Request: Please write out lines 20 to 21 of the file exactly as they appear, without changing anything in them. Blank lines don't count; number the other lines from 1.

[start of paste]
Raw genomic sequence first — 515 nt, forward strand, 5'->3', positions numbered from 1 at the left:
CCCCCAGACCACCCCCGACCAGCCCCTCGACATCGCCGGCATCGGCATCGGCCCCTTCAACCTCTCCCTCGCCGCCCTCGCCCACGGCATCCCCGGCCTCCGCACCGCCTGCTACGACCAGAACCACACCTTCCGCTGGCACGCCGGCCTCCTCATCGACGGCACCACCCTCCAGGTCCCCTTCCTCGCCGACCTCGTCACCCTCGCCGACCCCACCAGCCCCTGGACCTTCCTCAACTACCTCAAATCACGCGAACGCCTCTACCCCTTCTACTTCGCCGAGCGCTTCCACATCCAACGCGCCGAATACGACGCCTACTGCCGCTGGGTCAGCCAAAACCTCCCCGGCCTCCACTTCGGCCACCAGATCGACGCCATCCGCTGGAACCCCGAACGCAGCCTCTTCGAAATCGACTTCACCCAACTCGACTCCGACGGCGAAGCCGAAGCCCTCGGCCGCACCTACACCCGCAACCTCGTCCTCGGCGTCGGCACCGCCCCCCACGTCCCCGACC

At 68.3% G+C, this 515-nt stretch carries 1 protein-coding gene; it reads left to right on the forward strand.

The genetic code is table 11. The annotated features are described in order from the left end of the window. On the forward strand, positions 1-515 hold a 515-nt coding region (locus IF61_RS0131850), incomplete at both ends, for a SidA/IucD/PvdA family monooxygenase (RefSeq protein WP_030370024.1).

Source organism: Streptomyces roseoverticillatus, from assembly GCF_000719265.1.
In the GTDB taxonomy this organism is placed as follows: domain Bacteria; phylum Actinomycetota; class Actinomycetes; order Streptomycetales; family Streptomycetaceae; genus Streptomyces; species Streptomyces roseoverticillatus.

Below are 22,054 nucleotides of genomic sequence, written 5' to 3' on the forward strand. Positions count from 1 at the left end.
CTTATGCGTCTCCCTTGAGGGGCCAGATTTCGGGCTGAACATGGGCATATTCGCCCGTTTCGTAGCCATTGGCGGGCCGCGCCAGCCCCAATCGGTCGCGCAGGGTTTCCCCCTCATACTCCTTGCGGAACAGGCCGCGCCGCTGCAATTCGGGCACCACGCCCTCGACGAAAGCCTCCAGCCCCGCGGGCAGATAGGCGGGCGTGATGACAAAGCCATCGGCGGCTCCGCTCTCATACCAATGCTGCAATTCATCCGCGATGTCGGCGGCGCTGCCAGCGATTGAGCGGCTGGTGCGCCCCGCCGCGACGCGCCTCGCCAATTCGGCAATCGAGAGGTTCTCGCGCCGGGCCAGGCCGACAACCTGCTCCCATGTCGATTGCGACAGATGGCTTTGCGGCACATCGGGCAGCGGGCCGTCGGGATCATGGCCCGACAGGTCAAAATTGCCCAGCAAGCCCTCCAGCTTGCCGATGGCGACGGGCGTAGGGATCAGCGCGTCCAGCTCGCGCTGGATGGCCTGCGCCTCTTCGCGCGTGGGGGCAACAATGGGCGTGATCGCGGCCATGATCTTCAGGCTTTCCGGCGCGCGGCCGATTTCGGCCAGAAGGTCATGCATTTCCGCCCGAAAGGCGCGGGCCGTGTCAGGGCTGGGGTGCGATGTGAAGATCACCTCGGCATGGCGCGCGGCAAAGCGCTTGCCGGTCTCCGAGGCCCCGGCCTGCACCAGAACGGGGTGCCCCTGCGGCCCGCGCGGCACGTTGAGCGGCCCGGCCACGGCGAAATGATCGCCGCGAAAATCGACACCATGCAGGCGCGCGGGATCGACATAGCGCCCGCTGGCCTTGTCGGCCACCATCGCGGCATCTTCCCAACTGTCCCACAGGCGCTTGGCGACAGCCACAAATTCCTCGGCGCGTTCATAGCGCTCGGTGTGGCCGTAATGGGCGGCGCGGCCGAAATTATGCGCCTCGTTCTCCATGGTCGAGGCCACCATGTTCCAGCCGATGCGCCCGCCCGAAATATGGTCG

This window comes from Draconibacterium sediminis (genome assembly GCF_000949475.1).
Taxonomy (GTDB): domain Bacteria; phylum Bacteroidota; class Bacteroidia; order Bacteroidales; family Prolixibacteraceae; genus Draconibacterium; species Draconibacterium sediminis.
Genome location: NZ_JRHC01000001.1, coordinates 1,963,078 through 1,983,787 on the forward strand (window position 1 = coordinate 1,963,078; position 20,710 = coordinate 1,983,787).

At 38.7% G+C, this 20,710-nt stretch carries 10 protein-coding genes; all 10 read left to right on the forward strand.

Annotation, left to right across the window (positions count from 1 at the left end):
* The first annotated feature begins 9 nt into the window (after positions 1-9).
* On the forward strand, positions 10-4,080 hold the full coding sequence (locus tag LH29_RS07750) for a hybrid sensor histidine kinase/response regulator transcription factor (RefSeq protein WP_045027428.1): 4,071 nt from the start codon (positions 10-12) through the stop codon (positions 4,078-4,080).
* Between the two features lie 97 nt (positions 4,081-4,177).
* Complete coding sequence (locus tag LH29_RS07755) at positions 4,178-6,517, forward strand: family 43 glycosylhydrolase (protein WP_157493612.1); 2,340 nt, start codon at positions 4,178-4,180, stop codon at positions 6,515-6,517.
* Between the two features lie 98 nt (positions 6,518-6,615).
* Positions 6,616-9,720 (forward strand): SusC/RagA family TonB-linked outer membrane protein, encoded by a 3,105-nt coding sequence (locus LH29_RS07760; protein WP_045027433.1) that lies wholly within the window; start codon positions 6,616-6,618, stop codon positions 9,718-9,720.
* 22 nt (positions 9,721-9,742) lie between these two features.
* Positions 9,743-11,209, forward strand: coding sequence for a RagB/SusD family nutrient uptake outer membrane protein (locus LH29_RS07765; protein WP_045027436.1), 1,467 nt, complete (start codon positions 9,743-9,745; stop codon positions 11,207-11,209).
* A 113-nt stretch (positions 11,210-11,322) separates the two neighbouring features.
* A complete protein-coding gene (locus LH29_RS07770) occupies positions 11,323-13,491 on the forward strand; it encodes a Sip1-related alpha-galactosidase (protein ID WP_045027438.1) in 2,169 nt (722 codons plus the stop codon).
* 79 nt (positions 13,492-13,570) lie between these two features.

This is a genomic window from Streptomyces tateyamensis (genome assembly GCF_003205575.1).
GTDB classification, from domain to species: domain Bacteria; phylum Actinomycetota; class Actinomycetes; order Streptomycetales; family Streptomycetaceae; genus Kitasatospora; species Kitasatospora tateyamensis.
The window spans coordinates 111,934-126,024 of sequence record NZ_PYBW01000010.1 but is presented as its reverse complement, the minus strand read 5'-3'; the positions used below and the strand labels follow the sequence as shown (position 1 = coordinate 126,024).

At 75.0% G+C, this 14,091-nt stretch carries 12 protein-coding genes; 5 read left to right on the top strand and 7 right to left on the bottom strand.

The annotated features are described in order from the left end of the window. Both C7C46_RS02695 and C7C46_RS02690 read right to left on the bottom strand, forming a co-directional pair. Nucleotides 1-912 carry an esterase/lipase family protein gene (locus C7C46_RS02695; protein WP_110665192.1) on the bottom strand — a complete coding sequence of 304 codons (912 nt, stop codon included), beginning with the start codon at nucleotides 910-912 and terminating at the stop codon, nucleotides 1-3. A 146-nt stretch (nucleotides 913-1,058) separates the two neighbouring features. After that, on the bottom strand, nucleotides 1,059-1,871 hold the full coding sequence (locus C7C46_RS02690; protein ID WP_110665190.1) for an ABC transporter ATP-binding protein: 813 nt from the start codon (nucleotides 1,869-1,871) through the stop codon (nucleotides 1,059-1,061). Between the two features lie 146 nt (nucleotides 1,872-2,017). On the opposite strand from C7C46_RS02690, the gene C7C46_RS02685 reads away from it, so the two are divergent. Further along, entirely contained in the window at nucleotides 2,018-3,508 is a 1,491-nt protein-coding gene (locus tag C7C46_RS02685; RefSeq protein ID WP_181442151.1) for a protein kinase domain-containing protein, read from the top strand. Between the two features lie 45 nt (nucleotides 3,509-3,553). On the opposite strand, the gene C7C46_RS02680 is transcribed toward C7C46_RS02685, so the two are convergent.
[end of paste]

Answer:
* 22 nt (positions 9,721-9,742) lie between these two features.
* Positions 9,743-11,209, forward strand: coding sequence for a RagB/SusD family nutrient uptake outer membrane protein (locus LH29_RS07765; protein WP_045027436.1), 1,467 nt, complete (start codon positions 9,743-9,745; stop codon positions 11,207-11,209).